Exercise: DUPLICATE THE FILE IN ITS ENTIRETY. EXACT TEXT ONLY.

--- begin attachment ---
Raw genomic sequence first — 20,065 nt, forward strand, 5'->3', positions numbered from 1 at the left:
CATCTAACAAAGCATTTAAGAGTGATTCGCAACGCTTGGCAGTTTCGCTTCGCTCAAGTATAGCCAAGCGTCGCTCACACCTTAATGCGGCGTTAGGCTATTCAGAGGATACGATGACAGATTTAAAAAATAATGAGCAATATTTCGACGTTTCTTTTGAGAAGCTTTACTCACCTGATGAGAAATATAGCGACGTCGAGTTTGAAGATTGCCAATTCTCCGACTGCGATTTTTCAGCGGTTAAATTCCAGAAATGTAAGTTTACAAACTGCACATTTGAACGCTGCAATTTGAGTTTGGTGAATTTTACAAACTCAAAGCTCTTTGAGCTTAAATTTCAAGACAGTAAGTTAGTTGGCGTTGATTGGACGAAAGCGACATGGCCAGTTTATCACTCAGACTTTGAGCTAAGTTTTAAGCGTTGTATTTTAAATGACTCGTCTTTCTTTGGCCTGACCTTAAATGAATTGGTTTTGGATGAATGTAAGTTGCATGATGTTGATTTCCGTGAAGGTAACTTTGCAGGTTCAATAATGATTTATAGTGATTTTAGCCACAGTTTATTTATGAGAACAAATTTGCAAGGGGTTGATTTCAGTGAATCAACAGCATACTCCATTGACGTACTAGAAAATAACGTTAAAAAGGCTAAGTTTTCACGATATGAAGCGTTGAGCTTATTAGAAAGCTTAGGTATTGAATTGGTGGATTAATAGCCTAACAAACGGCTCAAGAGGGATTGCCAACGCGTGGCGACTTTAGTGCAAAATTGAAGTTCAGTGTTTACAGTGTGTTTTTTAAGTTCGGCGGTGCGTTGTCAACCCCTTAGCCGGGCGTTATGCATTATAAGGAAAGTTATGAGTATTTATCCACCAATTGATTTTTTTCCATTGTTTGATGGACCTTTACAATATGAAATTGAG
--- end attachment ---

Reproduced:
Raw genomic sequence first — 20,065 nt, forward strand, 5'->3', positions numbered from 1 at the left:
CATCTAACAAAGCATTTAAGAGTGATTCGCAACGCTTGGCAGTTTCGCTTCGCTCAAGTATAGCCAAGCGTCGCTCACACCTTAATGCGGCGTTAGGCTATTCAGAGGATACGATGACAGATTTAAAAAATAATGAGCAATATTTCGACGTTTCTTTTGAGAAGCTTTACTCACCTGATGAGAAATATAGCGACGTCGAGTTTGAAGATTGCCAATTCTCCGACTGCGATTTTTCAGCGGTTAAATTCCAGAAATGTAAGTTTACAAACTGCACATTTGAACGCTGCAATTTGAGTTTGGTGAATTTTACAAACTCAAAGCTCTTTGAGCTTAAATTTCAAGACAGTAAGTTAGTTGGCGTTGATTGGACGAAAGCGACATGGCCAGTTTATCACTCAGACTTTGAGCTAAGTTTTAAGCGTTGTATTTTAAATGACTCGTCTTTCTTTGGCCTGACCTTAAATGAATTGGTTTTGGATGAATGTAAGTTGCATGATGTTGATTTCCGTGAAGGTAACTTTGCAGGTTCAATAATGATTTATAGTGATTTTAGCCACAGTTTATTTATGAGAACAAATTTGCAAGGGGTTGATTTCAGTGAATCAACAGCATACTCCATTGACGTACTAGAAAATAACGTTAAAAAGGCTAAGTTTTCACGATATGAAGCGTTGAGCTTATTAGAAAGCTTAGGTATTGAATTGGTGGATTAATAGCCTAACAAACGGCTCAAGAGGGATTGCCAACGCGTGGCGACTTTAGTGCAAAATTGAAGTTCAGTGTTTACAGTGTGTTTTTTAAGTTCGGCGGTGCGTTGTCAACCCCTTAGCCGGGCGTTATGCATTATAAGGAAAGTTATGAGTATTTATCCACCAATTGATTTTTTTCCATTGTTTGATGGACCTTTACAATATGAAATTGAG